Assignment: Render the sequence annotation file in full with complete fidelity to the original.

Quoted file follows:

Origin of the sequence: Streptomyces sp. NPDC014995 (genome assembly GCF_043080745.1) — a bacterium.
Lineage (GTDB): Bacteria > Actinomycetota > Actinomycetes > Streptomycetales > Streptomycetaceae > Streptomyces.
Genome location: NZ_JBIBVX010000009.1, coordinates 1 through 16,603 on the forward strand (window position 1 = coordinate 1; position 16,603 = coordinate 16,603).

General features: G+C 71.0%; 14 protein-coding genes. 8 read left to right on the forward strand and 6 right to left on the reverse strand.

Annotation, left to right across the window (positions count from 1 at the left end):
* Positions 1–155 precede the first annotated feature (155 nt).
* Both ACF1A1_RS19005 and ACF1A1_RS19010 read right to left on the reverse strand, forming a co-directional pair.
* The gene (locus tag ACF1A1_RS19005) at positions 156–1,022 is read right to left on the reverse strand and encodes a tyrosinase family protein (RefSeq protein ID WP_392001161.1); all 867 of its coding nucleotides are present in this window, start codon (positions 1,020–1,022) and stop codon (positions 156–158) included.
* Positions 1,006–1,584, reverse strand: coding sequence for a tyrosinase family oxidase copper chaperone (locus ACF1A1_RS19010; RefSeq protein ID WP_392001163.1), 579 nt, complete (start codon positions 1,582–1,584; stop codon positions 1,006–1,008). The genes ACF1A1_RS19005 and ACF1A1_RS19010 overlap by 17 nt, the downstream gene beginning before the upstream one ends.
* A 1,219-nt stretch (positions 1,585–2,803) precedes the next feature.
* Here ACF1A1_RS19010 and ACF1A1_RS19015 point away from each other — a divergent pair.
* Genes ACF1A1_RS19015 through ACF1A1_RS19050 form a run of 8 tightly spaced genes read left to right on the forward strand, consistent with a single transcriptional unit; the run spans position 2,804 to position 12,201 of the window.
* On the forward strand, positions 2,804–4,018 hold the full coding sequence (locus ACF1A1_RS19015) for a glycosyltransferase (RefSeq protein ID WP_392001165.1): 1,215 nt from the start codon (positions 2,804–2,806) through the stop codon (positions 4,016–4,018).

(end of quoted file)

Origin of the sequence: Streptomyces sp. NPDC014995 (genome assembly GCF_043080745.1) — a bacterium.
Lineage (GTDB): Bacteria > Actinomycetota > Actinomycetes > Streptomycetales > Streptomycetaceae > Streptomyces.
Genome location: NZ_JBIBVX010000009.1, coordinates 1 through 16,603 on the forward strand (window position 1 = coordinate 1; position 16,603 = coordinate 16,603).

General features: G+C 71.0%; 14 protein-coding genes. 8 read left to right on the forward strand and 6 right to left on the reverse strand.

Annotation, left to right across the window (positions count from 1 at the left end):
* Positions 1–155 precede the first annotated feature (155 nt).
* Both ACF1A1_RS19005 and ACF1A1_RS19010 read right to left on the reverse strand, forming a co-directional pair.
* The gene (locus tag ACF1A1_RS19005) at positions 156–1,022 is read right to left on the reverse strand and encodes a tyrosinase family protein (RefSeq protein ID WP_392001161.1); all 867 of its coding nucleotides are present in this window, start codon (positions 1,020–1,022) and stop codon (positions 156–158) included.
* Positions 1,006–1,584, reverse strand: coding sequence for a tyrosinase family oxidase copper chaperone (locus ACF1A1_RS19010; RefSeq protein ID WP_392001163.1), 579 nt, complete (start codon positions 1,582–1,584; stop codon positions 1,006–1,008). The genes ACF1A1_RS19005 and ACF1A1_RS19010 overlap by 17 nt, the downstream gene beginning before the upstream one ends.
* A 1,219-nt stretch (positions 1,585–2,803) precedes the next feature.
* Here ACF1A1_RS19010 and ACF1A1_RS19015 point away from each other — a divergent pair.
* Genes ACF1A1_RS19015 through ACF1A1_RS19050 form a run of 8 tightly spaced genes read left to right on the forward strand, consistent with a single transcriptional unit; the run spans position 2,804 to position 12,201 of the window.
* On the forward strand, positions 2,804–4,018 hold the full coding sequence (locus ACF1A1_RS19015) for a glycosyltransferase (RefSeq protein ID WP_392001165.1): 1,215 nt from the start codon (positions 2,804–2,806) through the stop codon (positions 4,016–4,018).